When we speak of being rich, we usually mean financial wealth: having lots of money – i.e., all the money you want and/or need.
But there are other ways of being rich – three of which can improve your life immensely:
- You can be rich in relationships: with friends, family and the community at large.
- You can be rich in health: having a robust immune system, strong muscles, flexible joints and abundant energy.
- You can be rich mentally: knowledgeable and skillful but also curious, excited, and always eager to learn more.
My Only Goal
When I first decided to become rich, I made that my one and only goal. Having a single goal helped me focus. Making business decisions was easier. I merely had to ask, “What course of action will provide me with the greatest long-term payout?”
It was also much easier to make nonfinancial decisions. When a conflict arose between something I could do to make more money and something I could do to achieve any other of my desires (such as learning another language), it was easier to choose money.
This monomaniacal focus helped me become a millionaire in something like 12 or 18 months and a decamillionaire in less than seven years.
But it also hindered and even damaged other important parts of my life, such as my health, my social life, and my love of writing, teaching and learning.
So I began to set and pursue goals other than money, which made my life crazy for many years.
Finally, in my 50th year, I began to write about what I had learned and failed to learn in life. And that helped me develop a personal productivity system that allowed me to eat my cake and have it too.
What I did was break down my goals into four general categories that corresponded to the four ways to be rich I wrote above.
My Four Categories of Wealth
Becoming rich in my social and personal relationships I categorized as a social goal.
Achieving optimal health and fitness became my health goal.
Under personal goals, I listed such things as writing fiction, learning foreign languages, mastering a martial art, etc.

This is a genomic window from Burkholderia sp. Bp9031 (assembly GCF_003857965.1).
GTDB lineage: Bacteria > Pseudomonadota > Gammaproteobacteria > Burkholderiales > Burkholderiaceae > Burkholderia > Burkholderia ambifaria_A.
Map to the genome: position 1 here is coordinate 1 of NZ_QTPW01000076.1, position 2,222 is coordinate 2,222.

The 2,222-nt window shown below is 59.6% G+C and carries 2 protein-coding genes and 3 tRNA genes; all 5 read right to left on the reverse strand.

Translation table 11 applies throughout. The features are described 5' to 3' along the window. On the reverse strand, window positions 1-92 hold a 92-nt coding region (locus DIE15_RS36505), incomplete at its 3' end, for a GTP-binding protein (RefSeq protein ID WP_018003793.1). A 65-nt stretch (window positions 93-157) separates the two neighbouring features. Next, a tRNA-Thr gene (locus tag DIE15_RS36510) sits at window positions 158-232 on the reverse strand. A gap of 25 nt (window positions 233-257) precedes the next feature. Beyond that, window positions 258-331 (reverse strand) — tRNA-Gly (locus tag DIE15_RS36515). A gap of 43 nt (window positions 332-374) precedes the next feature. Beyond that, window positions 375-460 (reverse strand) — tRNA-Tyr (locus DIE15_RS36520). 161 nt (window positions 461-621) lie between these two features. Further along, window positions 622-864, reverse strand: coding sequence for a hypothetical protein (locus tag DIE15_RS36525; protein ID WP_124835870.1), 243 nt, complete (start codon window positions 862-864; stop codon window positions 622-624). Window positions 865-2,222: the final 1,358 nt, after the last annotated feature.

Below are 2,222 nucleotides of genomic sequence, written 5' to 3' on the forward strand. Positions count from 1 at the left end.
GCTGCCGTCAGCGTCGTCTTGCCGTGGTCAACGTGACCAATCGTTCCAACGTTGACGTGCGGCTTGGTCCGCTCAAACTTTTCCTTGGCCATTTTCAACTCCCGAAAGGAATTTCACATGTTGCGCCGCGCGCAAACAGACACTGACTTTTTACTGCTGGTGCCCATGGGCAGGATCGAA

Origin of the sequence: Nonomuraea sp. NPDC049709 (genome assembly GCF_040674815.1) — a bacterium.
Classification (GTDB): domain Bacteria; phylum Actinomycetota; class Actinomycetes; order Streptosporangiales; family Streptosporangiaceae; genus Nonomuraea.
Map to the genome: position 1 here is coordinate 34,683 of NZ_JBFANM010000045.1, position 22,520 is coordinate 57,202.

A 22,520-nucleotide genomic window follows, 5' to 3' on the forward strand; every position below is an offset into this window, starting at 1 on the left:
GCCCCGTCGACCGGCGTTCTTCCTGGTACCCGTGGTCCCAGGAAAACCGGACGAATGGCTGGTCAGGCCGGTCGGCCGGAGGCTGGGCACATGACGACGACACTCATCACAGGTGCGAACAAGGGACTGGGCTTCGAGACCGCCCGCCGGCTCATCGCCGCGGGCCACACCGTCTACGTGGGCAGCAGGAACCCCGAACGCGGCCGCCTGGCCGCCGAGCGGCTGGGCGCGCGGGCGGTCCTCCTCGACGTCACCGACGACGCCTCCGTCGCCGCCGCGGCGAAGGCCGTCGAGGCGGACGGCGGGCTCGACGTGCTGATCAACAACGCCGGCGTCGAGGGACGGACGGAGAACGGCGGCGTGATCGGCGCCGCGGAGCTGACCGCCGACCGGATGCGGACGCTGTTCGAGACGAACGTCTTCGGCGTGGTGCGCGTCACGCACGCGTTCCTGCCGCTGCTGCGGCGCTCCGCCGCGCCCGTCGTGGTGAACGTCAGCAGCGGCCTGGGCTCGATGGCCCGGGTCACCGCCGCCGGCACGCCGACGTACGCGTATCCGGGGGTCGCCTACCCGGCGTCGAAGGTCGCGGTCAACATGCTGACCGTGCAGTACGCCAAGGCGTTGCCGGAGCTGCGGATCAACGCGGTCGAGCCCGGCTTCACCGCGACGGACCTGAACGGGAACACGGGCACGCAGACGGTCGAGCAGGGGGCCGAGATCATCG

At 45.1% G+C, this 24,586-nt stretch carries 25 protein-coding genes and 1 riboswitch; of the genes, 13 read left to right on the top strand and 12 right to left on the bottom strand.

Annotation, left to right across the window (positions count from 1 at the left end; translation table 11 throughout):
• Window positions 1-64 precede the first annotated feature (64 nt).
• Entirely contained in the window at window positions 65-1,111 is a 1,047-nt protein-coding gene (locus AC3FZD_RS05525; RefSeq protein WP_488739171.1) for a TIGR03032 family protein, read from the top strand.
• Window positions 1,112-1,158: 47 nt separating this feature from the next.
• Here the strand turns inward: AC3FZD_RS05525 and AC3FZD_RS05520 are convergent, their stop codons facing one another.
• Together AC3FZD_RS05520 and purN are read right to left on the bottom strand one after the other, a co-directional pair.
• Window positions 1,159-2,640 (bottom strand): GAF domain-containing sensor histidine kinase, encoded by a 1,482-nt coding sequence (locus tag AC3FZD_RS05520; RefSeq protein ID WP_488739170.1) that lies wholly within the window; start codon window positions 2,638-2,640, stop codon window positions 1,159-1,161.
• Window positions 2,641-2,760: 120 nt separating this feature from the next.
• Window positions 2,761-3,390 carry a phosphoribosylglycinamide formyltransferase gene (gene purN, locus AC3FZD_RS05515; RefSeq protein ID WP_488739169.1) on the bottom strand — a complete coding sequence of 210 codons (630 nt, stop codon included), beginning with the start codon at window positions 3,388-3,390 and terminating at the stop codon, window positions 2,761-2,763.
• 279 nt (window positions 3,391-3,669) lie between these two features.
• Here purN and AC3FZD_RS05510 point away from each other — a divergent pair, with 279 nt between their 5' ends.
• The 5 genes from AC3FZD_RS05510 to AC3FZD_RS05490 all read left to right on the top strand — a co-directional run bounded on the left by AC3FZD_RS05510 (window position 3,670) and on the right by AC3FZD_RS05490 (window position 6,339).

If you find yourself torn between your desire to make and save more money and your other dreams and objectives, my simple four-category system might be helpful.
But first, take an inventory of how rich you feel in these four categories right now. On a scale of 1 to 10, rate yourself:
- How rich are your social relationships?
- How rich is your health?
- How rich is your mental life?
- How rich are you in net financial wealth?
If you’ve been honest in rating yourself, this little exercise will highlight areas of your life that might need enrichment.
You should also have a quick but reasonably reliable sense of how and where your life and your goals are unbalanced.
The good news is that you can begin to fix all that immediately. Start by making a list of how you’d like to be richer in each of these four categories.
Under your social goals, you might include not going on your phone when you’re around friends. Or you might include things like hosting dinners, volunteering at a shelter, or taking your spouse or children to the park more often. Things like that.
Under your health goals, you might include losing weight, hitting the gym, getting more and better sleep, cutting down on drinking, and so on.
Under your personal goals category, for example, you might include something about reading good books. Or it might be writing in a journal. You might put down listening to good music. Your goal might be to watch good movies, go to museums, learn a language, practice meditation…
And under your wealth goals, you might include spending less and saving more money every month, paying off your debts a little faster, starting a second income stream, building an antique coin collection… The list goes on.
So take a few minutes to think about the following…
Of the four categories in which you can be rich, only your health is not entirely under your control. Whereas becoming rich in the other three is completely up to you.
Getting richer in any area requires purposeful action. Desire is not enough.
Any bit of enrichment in any individual area makes you feel better across the board.
Nobody else cares whether you have become richer in any of these areas. They will notice if you have, but only you should care. And only you can do something about it.
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Would you describe yourself as “rich” according to Mark’s four categories? Tell us about it at email@example.com.